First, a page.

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Revenue recognition for tour operators

How is revenue recognised by a tour operator following Covid-19 ?

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I have a client with a 31st March year end who is a tour operator providing educational tours for schools and recognises revenue on the basis of departure date which is obviously a widely accepted basis.

However as a result of Covid-19 the tours planned for departure between April and October 2020 are not taking place. The client has received around £270k in respect of these tours which have not been refunded and so the question is should the revenue be recognised in the accounts to 31 March 2020 as an adjusting event on the grounds that the condition (Covid) existed at the reporting date and as a result of lockdown it was subsequently known after the reporting date that these tours would not take place ? or should the revenue continue to be recognised in the accounts to 31 March 2021 when the tours planned to depart ?

If the former, this will significantly increase the trading results for the year giving rise to a substantially accelerated Corporation Tax liability, and in addition to this the annual TOMS VAT adjustment will be substantially higher on which the VAT rate is calculated and adopted for the following 12 months. It doesn't seem reasonable that an inflated rate should be imposed for the following 12 months as a result of a pandemic which has cripled many businesses by potentially recognising the revenue which would ordinarily have been included in the 2021 accounts.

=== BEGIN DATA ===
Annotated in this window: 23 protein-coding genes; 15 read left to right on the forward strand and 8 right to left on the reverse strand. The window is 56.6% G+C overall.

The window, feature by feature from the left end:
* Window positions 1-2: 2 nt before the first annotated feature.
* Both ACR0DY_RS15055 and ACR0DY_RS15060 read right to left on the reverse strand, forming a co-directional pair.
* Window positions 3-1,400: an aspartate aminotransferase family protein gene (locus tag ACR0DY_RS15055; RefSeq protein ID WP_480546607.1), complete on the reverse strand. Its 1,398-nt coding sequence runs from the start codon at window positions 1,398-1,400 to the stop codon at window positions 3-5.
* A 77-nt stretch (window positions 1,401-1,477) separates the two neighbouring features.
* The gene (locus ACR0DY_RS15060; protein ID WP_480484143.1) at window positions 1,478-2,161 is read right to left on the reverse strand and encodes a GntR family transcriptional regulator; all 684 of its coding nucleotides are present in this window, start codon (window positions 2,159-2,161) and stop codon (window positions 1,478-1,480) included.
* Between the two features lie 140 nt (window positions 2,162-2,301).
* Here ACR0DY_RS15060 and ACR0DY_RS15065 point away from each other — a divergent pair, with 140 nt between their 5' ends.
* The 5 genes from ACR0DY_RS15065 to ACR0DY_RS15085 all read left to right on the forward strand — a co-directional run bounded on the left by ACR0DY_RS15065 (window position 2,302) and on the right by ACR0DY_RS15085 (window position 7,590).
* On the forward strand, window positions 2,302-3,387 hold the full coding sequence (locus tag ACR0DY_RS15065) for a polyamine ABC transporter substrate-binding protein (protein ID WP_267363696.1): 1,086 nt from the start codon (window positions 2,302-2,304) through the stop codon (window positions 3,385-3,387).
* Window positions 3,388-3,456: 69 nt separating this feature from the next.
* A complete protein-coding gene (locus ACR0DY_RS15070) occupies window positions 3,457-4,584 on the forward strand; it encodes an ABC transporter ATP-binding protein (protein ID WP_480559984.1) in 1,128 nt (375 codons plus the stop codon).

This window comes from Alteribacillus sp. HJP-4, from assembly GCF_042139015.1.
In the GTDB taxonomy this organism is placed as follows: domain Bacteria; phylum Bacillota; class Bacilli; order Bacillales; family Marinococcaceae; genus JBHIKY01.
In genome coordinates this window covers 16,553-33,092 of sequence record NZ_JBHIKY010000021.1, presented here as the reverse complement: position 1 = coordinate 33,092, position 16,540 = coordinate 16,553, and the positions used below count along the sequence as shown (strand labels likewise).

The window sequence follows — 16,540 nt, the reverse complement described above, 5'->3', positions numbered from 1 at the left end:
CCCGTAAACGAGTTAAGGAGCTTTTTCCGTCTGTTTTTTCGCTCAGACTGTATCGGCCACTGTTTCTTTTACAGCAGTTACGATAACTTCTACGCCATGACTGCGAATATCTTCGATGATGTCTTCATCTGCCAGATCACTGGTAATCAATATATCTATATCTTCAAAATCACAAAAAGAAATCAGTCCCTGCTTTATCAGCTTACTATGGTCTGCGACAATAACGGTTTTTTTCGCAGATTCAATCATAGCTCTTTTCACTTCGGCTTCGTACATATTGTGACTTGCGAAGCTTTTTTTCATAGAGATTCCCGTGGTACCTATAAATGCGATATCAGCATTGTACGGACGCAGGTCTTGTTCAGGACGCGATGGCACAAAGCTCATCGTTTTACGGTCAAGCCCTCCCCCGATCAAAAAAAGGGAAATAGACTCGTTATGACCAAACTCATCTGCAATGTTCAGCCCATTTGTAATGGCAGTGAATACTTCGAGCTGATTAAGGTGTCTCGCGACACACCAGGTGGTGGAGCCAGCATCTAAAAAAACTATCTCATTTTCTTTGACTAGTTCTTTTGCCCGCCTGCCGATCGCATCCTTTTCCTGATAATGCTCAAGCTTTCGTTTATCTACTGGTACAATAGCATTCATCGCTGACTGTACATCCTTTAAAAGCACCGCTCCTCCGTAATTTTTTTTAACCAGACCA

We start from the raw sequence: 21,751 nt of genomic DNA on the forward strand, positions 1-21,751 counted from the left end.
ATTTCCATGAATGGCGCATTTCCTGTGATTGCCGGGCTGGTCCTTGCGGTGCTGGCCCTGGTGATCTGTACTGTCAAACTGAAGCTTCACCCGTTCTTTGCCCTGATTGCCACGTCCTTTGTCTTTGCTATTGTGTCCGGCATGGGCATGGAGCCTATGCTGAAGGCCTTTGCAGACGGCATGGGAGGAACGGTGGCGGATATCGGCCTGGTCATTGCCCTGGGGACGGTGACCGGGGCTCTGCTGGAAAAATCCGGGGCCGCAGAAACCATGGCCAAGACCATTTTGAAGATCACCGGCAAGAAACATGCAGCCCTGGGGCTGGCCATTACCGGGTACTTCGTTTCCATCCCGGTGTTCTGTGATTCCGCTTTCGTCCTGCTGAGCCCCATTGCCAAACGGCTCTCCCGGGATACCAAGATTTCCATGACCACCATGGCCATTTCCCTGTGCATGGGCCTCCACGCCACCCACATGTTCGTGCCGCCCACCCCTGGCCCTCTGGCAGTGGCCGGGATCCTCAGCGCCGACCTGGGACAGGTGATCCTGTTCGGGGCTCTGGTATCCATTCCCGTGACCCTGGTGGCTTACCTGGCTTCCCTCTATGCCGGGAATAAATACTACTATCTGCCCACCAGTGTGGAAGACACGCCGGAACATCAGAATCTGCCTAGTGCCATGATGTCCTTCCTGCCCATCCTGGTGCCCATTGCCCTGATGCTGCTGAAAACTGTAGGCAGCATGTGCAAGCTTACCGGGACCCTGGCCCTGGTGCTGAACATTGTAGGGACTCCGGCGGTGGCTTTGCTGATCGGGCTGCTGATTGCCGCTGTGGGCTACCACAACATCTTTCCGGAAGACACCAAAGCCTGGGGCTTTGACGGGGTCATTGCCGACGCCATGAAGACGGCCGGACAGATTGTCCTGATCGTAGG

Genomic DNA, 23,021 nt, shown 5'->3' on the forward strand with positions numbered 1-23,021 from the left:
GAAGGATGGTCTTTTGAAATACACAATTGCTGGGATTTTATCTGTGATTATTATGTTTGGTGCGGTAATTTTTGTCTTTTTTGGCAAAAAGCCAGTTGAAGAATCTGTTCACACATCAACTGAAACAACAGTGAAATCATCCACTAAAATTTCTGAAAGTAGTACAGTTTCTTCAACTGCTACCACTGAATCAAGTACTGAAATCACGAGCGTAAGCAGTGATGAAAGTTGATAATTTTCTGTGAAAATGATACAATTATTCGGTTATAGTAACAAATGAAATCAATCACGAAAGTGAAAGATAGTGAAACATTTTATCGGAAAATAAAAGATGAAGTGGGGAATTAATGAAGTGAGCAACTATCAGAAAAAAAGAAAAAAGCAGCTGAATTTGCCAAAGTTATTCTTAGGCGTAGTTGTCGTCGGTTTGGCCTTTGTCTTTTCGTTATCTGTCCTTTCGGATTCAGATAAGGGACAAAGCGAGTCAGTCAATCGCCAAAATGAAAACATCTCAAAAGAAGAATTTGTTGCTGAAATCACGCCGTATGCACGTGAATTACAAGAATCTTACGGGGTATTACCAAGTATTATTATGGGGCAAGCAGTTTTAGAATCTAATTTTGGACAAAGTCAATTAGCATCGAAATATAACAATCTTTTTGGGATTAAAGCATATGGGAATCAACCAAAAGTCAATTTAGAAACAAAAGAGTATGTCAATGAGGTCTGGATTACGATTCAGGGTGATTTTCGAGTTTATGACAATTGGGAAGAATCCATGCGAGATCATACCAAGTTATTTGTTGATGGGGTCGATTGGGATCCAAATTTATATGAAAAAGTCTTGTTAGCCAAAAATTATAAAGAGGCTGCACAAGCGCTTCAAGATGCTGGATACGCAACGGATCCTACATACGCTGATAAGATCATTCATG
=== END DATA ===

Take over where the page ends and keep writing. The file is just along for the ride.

Obvioulsy the tax and VAT consequences should not influence the correct accounting treatment but we are dealing with an unusual circumstance and something which accounting practices never intended to experience.

Many thanks.

Replies (7)

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By johngroganjga
24th Jul 2020 00:01

You say the fees received for the cancelled tours “have not been refunded”. The obvious question is whether they are going to be refunded, and if not, why not?

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By paul.benny
24th Jul 2020 08:44